Snowboarding can also result in serious injuries from falling downhill at high speed. The mountain environment can also be very dangerous if you don’t know what you’re doing, particularly on more advanced slopes.

All in all, skateboarding is probably riskier than snowboarding at a beginner level.

  • Skill Transfer

One thing is for sure, your balancing skills from one sport will no doubt help you pick up the other much faster.

Unlike “normal” non-boarder newbies, skateboarders who start snowboarding are typically able to link turns and ride down a slope on the first day. As I mentioned, carving turns down a hill on a skateboard is very similar to doing so on a snowboard – a skateboarder mainly need to get used to riding the edge and pivoting on the front foot.

The reverse is not always true: being a snowboarder doesn’t guarantee you’ll be able to find your balance on a skateboard right away as riding on wheels often takes more practice.

A lot of skills transfer from skating to snowboarding.

Unfortunately, the actual basic riding of a snowboard is quite different. However, if you are a longboarder and love doing slides, you will pick it up quick because beginner turns are one constant slide from the top to the bottom.

As a snowboarding instructor, it can be hard to teach new snowboarders the balance and stance that is needed to become proficient at snowboarding. It’s a good idea to suggest that new snowboarders try out skateboarding first to get to grips with the movement. The skateboarding to snowboarding transition is relatively easy as they are so similar and it’ll mean that any new snowboarders will be able to get straight onto the slopes and enjoy some of the winter snow.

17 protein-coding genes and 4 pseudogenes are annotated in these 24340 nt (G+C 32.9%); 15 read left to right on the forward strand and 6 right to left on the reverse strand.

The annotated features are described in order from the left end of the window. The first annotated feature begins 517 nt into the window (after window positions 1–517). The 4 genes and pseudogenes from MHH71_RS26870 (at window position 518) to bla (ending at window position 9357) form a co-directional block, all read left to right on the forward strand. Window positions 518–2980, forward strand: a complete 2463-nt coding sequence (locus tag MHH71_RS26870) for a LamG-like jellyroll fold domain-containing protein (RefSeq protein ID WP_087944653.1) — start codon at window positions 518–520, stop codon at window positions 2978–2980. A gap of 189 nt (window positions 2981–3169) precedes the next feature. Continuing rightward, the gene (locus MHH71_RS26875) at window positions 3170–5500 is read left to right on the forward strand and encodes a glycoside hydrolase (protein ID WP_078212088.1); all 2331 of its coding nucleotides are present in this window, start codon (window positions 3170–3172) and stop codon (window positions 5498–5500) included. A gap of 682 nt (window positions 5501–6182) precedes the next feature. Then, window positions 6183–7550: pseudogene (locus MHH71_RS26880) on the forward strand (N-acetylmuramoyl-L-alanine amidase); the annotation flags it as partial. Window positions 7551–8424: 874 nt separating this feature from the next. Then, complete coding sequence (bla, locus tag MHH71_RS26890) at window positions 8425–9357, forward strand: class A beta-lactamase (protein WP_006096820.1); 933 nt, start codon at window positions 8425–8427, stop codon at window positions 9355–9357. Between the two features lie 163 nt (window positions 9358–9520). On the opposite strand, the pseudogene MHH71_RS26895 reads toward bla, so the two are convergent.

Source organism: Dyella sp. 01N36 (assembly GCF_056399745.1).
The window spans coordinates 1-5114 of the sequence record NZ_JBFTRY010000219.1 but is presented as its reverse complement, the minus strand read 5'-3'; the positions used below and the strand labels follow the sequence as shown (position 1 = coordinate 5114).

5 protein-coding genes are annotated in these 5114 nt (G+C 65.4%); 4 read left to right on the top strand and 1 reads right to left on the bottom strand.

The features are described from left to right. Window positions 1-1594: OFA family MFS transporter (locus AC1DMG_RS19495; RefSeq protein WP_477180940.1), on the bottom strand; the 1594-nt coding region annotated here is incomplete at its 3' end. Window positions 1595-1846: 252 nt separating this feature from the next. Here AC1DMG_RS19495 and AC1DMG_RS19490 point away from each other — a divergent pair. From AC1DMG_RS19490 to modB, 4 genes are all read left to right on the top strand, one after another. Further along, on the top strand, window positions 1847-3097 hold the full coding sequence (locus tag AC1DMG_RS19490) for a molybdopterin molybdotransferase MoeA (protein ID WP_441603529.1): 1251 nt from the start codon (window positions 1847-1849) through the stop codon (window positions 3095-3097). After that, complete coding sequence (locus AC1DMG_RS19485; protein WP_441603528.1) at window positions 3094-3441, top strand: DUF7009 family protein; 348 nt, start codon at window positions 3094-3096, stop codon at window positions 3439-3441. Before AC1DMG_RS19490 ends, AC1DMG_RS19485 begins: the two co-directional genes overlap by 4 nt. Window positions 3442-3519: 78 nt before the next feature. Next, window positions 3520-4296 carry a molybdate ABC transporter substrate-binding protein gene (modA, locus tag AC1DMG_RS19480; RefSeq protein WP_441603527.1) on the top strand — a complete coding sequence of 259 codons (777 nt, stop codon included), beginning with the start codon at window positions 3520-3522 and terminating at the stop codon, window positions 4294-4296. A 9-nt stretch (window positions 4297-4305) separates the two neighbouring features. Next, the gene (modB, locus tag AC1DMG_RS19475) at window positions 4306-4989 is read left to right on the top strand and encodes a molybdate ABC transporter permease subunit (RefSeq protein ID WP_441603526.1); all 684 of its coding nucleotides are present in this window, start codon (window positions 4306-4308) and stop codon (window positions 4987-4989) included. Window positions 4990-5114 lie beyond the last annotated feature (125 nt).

With the longboard, you use the same stance as you would with a snowboard, and they are around the same size, making it easier to teach snowboarders if they’ve given skateboarding a go in the first place.

Some say skateboarding is easier, others say snowboarding is easier. Both are right because there are a few aspects that are easier to learn when snowboarding and the other way around.

In my opinion, however, riding a skateboard is easier to learn, like pushing and just cruising around.

Once you get how balancing works, you only have to move your weight around and slightly press your feet when steering. Riding a snowboard is a bit more difficult than riding a skateboard. You easily make too much speed and don’t know how to stop. When starting you often get your snowboard’s edge stuck resulting in a slam. Even though snow is a bit softer than concrete, it still hurts.